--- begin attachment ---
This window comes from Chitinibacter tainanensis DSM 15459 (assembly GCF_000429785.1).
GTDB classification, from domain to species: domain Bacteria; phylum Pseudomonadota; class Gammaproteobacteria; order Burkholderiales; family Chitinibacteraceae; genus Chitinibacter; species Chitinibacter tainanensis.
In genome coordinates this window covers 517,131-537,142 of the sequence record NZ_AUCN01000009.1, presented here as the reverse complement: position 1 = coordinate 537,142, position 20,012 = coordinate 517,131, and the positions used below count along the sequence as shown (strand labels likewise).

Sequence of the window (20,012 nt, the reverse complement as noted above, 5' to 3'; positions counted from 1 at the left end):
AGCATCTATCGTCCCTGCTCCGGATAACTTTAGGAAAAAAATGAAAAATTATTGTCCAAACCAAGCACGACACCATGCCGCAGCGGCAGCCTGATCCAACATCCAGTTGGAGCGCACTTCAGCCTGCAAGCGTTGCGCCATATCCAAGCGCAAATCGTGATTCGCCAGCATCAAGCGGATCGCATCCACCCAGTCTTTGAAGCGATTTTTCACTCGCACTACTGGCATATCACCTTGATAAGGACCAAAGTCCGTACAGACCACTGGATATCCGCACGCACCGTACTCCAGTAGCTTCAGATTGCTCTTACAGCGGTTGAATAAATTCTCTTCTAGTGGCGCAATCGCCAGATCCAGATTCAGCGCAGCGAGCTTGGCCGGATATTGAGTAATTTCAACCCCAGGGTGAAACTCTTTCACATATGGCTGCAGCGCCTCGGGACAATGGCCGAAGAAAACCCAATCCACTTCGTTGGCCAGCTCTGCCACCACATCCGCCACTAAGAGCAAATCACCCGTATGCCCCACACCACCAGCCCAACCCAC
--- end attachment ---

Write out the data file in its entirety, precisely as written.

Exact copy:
This window comes from Chitinibacter tainanensis DSM 15459 (assembly GCF_000429785.1).
GTDB classification, from domain to species: domain Bacteria; phylum Pseudomonadota; class Gammaproteobacteria; order Burkholderiales; family Chitinibacteraceae; genus Chitinibacter; species Chitinibacter tainanensis.
In genome coordinates this window covers 517,131-537,142 of the sequence record NZ_AUCN01000009.1, presented here as the reverse complement: position 1 = coordinate 537,142, position 20,012 = coordinate 517,131, and the positions used below count along the sequence as shown (strand labels likewise).

Sequence of the window (20,012 nt, the reverse complement as noted above, 5' to 3'; positions counted from 1 at the left end):
AGCATCTATCGTCCCTGCTCCGGATAACTTTAGGAAAAAAATGAAAAATTATTGTCCAAACCAAGCACGACACCATGCCGCAGCGGCAGCCTGATCCAACATCCAGTTGGAGCGCACTTCAGCCTGCAAGCGTTGCGCCATATCCAAGCGCAAATCGTGATTCGCCAGCATCAAGCGGATCGCATCCACCCAGTCTTTGAAGCGATTTTTCACTCGCACTACTGGCATATCACCTTGATAAGGACCAAAGTCCGTACAGACCACTGGATATCCGCACGCACCGTACTCCAGTAGCTTCAGATTGCTCTTACAGCGGTTGAATAAATTCTCTTCTAGTGGCGCAATCGCCAGATCCAGATTCAGCGCAGCGAGCTTGGCCGGATATTGAGTAATTTCAACCCCAGGGTGAAACTCTTTCACATATGGCTGCAGCGCCTCGGGACAATGGCCGAAGAAAACCCAATCCACTTCGTTGGCCAGCTCTGCCACCACATCCGCCACTAAGAGCAAATCACCCGTATGCCCCACACCACCAGCCCAACCCAC